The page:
Dog Walking Rules
For all dog parents, dog walking is on the daily ‘to do’ list. But, are we all aware of common dog walking etiquette? In this blog we have a refresh on the do’s and don’ts when out walking your dog.
Do pick up poop – The only thing worse than treading in dog poop, is your dog treading in dog poop. Pick it up.
Do let them sniff – dogs explore the world with their nose. Whilst it may be annoying if your dog stops to sniff every pillar, post and bush, be patient.
Do train your dog how to walk – It’s important that your dog walks to heel when needed, especially in urban areas. Dogs of any size can become a trip hazard in busy areas. Training them to walk well on a lead will help keep your dog, and others safe.
Do train recall – Being able to recall your dog when needed is super important. This will keep them safe whilst out walking.
Do walk on a lead – Unless your dog has a 100% recall record, they should be walked on a lead. If you want to let your dog run free, there are plenty of enclosed fields throughout the country that offer public access.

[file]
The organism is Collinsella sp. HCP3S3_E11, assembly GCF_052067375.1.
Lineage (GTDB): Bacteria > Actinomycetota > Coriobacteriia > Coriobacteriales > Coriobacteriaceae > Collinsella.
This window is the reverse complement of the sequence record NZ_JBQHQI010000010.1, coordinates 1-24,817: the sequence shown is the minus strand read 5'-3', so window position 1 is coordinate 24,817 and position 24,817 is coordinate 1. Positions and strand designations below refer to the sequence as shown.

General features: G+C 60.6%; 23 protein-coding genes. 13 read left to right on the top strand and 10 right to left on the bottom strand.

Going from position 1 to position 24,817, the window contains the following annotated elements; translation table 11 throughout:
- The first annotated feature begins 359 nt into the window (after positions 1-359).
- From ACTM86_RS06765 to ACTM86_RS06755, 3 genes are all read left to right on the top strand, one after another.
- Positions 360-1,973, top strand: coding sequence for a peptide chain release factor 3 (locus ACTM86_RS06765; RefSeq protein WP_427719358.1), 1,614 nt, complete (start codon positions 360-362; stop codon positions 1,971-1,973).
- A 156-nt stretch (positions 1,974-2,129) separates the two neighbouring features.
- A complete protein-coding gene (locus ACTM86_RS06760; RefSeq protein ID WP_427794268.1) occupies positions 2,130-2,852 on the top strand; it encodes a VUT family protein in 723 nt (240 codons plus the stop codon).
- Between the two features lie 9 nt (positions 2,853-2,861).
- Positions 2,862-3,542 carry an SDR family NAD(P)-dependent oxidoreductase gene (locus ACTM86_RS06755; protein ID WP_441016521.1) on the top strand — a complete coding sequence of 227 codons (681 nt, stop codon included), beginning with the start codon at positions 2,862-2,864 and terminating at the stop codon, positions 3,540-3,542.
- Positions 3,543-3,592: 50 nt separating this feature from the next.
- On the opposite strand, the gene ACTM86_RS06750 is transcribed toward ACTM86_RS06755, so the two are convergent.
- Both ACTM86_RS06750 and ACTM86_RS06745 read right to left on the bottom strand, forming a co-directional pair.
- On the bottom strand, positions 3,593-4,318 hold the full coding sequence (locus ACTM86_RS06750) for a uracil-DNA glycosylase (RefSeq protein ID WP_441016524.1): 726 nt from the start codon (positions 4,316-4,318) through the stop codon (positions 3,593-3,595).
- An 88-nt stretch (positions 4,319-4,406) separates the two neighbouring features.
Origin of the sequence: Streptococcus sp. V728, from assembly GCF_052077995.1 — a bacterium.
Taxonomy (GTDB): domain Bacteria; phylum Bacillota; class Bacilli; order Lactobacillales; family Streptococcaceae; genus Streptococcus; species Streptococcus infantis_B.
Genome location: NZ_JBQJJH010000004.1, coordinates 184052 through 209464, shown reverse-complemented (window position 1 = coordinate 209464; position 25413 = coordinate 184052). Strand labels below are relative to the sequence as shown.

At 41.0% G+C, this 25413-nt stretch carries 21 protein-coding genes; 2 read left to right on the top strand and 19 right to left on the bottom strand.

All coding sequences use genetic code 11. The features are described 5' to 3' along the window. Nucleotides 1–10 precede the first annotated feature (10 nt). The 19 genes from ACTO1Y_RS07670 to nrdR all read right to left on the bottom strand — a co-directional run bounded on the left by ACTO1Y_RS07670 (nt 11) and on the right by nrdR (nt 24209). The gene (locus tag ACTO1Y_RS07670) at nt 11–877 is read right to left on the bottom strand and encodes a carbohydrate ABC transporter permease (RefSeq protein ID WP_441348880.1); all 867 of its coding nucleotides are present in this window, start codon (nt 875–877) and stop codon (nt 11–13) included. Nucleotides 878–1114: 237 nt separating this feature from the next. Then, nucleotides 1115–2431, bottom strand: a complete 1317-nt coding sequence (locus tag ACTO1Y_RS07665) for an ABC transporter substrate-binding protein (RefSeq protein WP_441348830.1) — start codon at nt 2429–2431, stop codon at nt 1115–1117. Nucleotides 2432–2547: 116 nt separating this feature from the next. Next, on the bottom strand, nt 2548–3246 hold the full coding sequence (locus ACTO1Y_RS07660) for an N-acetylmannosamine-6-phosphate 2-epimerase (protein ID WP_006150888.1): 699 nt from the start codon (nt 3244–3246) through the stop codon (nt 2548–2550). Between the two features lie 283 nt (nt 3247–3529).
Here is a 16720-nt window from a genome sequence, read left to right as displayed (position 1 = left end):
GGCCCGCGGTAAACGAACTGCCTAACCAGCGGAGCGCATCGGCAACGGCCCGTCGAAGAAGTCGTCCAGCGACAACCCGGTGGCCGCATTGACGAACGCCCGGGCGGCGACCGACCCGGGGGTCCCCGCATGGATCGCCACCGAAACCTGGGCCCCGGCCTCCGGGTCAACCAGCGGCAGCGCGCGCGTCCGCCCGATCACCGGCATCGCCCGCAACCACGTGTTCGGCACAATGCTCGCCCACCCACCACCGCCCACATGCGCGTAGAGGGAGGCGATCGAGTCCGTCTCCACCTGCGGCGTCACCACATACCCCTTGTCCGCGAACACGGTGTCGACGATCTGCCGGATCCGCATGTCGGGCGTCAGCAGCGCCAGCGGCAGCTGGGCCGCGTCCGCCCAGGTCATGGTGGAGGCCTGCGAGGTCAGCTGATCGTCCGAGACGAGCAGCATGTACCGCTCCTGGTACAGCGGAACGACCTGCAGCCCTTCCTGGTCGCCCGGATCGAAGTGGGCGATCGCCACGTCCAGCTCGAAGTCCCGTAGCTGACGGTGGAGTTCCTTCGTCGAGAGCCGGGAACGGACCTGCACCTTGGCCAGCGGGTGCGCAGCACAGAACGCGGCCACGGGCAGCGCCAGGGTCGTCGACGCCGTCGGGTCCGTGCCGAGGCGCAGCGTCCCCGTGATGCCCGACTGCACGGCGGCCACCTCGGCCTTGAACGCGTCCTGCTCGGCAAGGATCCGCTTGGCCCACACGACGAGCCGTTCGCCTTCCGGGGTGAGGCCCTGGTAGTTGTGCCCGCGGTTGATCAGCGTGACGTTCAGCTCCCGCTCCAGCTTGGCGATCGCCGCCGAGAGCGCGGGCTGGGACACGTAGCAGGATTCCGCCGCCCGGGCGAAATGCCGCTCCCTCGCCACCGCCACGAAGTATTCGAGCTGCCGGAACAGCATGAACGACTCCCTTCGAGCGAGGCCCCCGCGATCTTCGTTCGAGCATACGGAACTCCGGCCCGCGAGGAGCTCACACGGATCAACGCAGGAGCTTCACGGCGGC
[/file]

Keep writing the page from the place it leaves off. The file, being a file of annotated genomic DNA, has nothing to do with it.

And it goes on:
Do know your route – Knowing your route will help prepare you for eventualities.
Do be seen – If walking at night, reflective coats, collars and leads are a great way to ensure you are seen by motorists.
Don’t poop in gardens – It’s just bad etiquette. For some, their lawn is their pride and joy, and the thought of Spike or Fido having a nice long pee mid walk on their luscious green lawn is quite upsetting. To avoid this, don’t let your dog stray into gardens whilst walking.
Don’t assume other dogs want to meet yours – Always ask before letting your dog approach others. There may be a reason another dog is on a short lead.
Don’t trespass – If walking out in the countryside, always know your route and ensure the fields and tracks you visit are open to the public.
Don’t lose control – You should always have full control of your dog. If your dog has poor recall, don’t let them off the lead. If your dog can’t walk to heel when needed, don’t use retractable leads.
Have any do’s and don’ts that we missed? Join the conversation over on our Facebook page.